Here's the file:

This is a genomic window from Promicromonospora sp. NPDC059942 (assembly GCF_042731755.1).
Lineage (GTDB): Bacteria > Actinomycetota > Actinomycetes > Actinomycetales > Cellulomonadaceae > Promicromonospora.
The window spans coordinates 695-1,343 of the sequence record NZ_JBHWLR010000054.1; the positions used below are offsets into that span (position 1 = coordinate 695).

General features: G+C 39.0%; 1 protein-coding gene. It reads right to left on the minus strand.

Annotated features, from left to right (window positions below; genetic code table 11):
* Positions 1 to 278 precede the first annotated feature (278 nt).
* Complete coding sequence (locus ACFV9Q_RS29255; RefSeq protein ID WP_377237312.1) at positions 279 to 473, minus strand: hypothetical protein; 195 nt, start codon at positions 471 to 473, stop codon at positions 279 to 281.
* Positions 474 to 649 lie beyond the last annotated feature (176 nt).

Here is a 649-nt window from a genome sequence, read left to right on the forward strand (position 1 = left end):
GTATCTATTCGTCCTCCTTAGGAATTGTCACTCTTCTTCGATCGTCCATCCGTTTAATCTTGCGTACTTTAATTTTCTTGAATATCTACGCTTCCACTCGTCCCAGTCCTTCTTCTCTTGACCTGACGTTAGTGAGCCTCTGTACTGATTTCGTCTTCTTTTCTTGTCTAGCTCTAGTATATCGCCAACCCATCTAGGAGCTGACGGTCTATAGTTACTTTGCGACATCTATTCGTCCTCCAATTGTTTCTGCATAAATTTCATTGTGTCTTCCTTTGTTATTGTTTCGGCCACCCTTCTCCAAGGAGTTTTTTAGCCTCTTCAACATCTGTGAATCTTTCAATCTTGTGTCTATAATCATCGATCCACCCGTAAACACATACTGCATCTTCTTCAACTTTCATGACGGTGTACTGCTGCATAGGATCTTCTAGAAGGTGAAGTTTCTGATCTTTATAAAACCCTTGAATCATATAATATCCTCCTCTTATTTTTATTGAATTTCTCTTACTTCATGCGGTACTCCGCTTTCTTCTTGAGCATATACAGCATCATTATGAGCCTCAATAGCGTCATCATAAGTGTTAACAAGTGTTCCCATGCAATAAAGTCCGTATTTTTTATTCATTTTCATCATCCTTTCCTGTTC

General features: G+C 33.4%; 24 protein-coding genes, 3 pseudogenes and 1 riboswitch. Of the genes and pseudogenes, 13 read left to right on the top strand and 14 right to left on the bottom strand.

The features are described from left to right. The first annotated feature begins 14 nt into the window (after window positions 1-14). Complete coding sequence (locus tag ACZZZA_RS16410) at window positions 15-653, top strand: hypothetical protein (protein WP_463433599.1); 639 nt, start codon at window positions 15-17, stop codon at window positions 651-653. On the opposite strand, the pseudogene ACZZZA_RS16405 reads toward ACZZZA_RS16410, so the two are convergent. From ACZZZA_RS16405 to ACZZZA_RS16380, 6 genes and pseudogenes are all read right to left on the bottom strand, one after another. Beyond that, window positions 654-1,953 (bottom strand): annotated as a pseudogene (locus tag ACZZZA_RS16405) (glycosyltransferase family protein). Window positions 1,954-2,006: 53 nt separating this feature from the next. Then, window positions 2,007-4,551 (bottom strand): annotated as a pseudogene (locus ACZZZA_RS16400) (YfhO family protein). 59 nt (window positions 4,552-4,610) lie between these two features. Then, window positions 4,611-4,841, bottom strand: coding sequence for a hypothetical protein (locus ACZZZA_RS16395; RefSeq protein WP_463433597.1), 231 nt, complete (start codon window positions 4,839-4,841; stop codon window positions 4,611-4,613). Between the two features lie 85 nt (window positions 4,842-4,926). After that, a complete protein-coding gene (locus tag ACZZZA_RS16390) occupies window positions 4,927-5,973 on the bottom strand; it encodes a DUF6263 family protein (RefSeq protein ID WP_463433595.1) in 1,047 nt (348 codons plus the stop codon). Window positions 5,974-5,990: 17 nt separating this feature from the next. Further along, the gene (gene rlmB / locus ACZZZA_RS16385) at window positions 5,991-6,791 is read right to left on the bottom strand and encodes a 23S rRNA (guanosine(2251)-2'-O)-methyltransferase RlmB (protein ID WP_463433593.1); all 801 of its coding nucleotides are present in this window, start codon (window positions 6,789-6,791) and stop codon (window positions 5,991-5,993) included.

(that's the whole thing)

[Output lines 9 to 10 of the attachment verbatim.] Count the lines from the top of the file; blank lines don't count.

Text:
Here is a 649-nt window from a genome sequence, read left to right on the forward strand (position 1 = left end):
GTATCTATTCGTCCTCCTTAGGAATTGTCACTCTTCTTCGATCGTCCATCCGTTTAATCTTGCGTACTTTAATTTTCTTGAATATCTACGCTTCCACTCGTCCCAGTCCTTCTTCTCTTGACCTGACGTTAGTGAGCCTCTGTACTGATTTCGTCTTCTTTTCTTGTCTAGCTCTAGTATATCGCCAACCCATCTAGGAGCTGACGGTCTATAGTTACTTTGCGACATCTATTCGTCCTCCAATTGTTTCTGCATAAATTTCATTGTGTCTTCCTTTGTTATTGTTTCGGCCACCCTTCTCCAAGGAGTTTTTTAGCCTCTTCAACATCTGTGAATCTTTCAATCTTGTGTCTATAATCATCGATCCACCCGTAAACACATACTGCATCTTCTTCAACTTTCATGACGGTGTACTGCTGCATAGGATCTTCTAGAAGGTGAAGTTTCTGATCTTTATAAAACCCTTGAATCATATAATATCCTCCTCTTATTTTTATTGAATTTCTCTTACTTCATGCGGTACTCCGCTTTCTTCTTGAGCATATACAGCATCATTATGAGCCTCAATAGCGTCATCATAAGTGTTAACAAGTGTTCCCATGCAATAAAGTCCGTATTTTTTATTCATTTTCATCATCCTTTCCTGTTC